The skin naturally has pores, essentially the exit point of hair from our skin. At the root of those pores, there are sebaceous glands producing sebum.
When these pores become clogged with excess sebum, combined with dead skin cells, trouble brews. This clogging creates a breeding ground for a notorious bacteria, leading to inflammation and, eventually, acne.
But what determines whether a substance clogs your pores? Enter the concept of comedogenicity.
It assesses a substance’s propensity to clog pores and cause acne. To simplify this evaluation, a scale ranging from 0 to 5 is used. A rating of 0 signifies non-comedogenic, while 5 indicates a high likelihood of causing acne.
Here’s a simple breakdown of the scale:
|1||Low risk of clogging pores|
|2||Moderately low risk|
|4||Fairly high risk|
|5||High risk, likely to cause acne|
Coconut oil ranks at a four on this scale, posing a fairly high risk of clogging pores. And this holds true for all types of coconut oil, including unrefined and refined coconut oil.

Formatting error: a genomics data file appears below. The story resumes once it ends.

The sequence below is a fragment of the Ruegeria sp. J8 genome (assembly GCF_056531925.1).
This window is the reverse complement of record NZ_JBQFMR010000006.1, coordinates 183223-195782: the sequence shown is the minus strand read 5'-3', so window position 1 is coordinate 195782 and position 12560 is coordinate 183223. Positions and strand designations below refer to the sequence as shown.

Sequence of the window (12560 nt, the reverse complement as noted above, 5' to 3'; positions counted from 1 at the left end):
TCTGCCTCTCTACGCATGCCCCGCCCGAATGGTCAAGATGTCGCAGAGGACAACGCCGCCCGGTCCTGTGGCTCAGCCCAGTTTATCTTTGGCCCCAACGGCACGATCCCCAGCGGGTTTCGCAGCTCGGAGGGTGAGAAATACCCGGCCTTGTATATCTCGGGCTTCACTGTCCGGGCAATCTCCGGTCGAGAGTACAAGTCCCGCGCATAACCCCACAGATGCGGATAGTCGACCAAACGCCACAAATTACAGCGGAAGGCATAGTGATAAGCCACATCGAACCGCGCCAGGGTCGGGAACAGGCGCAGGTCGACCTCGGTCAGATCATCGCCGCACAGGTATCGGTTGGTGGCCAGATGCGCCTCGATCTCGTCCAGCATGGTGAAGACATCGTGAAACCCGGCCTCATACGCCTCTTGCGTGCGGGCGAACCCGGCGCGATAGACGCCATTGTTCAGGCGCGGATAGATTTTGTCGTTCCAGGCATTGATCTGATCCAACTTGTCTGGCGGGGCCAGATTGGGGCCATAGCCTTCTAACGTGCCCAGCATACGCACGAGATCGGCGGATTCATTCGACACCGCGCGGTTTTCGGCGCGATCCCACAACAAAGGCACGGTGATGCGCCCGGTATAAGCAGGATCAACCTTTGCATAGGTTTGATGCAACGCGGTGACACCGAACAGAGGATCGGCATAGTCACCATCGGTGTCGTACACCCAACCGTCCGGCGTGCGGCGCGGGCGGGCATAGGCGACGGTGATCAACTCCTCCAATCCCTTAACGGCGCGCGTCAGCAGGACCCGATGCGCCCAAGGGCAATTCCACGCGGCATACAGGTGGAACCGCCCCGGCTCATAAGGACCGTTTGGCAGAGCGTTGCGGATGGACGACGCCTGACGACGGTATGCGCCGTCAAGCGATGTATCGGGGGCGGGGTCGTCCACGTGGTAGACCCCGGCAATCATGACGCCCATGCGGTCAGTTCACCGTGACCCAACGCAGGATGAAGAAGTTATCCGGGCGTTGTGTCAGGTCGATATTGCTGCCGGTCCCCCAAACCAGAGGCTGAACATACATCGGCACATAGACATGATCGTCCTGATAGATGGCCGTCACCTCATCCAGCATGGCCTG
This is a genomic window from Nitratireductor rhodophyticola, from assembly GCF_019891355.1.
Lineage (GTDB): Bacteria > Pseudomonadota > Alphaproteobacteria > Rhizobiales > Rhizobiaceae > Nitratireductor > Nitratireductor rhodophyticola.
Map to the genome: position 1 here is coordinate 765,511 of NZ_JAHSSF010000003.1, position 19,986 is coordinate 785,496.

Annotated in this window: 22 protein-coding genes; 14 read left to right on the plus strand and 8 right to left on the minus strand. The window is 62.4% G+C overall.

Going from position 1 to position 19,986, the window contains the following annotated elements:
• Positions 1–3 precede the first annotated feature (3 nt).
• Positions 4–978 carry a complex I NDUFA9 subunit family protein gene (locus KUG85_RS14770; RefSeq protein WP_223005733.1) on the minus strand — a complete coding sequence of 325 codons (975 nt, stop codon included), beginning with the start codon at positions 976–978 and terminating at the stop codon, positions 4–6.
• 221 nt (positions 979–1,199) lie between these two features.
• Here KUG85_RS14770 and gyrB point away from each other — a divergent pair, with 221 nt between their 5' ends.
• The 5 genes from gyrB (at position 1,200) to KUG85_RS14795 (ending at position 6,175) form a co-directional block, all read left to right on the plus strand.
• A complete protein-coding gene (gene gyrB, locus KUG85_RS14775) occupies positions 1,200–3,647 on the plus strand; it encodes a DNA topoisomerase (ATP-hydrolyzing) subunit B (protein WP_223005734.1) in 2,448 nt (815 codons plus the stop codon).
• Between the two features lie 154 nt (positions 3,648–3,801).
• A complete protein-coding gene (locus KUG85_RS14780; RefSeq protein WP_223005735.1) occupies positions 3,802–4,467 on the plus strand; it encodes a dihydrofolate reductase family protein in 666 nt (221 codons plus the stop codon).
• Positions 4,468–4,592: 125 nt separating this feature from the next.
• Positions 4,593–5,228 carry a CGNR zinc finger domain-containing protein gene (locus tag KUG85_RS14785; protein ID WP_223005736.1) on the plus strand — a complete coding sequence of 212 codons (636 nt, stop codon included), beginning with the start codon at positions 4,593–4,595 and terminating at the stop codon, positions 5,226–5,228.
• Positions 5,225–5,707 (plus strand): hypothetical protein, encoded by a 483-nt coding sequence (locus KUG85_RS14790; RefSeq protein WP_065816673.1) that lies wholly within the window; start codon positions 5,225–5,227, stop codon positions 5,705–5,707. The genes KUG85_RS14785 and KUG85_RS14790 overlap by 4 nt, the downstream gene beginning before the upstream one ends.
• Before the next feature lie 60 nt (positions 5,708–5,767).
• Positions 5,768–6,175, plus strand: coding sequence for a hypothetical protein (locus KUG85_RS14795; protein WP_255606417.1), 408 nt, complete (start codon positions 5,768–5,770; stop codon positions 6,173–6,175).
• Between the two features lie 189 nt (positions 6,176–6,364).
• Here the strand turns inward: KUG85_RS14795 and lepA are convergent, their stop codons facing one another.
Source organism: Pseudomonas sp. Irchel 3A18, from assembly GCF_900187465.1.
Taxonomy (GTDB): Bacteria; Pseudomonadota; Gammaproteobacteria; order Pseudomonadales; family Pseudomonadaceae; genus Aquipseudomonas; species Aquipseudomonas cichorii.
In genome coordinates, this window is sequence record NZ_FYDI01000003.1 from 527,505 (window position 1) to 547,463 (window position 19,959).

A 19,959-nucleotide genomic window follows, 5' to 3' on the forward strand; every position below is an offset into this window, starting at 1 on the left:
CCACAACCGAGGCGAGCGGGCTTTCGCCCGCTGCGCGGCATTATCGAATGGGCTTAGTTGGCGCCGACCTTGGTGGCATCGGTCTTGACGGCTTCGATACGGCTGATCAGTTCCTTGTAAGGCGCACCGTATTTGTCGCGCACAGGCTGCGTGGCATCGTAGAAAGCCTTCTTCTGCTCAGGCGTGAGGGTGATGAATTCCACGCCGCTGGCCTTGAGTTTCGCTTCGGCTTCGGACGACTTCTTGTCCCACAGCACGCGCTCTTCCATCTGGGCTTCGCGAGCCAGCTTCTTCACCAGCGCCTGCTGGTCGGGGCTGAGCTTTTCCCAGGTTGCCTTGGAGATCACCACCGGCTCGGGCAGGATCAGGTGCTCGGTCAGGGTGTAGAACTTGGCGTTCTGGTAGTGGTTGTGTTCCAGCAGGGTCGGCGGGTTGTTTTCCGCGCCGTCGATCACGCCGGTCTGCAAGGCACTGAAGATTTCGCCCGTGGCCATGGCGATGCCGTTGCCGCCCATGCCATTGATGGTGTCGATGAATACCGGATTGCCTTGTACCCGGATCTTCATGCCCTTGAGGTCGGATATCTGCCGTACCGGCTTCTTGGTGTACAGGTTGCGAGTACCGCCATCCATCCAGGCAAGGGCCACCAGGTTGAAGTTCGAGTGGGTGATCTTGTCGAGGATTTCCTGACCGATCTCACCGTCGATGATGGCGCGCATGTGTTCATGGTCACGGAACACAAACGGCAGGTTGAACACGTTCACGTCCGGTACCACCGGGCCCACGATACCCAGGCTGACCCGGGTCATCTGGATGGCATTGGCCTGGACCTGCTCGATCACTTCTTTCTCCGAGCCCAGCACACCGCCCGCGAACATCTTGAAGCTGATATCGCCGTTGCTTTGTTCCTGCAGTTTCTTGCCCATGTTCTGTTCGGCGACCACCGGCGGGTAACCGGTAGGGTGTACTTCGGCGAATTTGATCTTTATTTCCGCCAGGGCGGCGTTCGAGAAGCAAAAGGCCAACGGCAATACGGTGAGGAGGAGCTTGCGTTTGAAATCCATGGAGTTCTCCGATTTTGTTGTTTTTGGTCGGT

How Do You Use Coconut Oil To Not Clog Your Pores?
I know you did not like the answer science gives to the question, “Does coconut oil clog pores?”. But can you use coconut oil in a way that does not clog your pores? Do not lose hope because the answer is yes!
If you have oily or acne-prone skin, your best bet would be to avoid using coconut oil directly. But you still can reap the benefits if you find it formulated in a skincare product suitable for your skin type.
What About Acne-Prone Skin And Coconut Oil?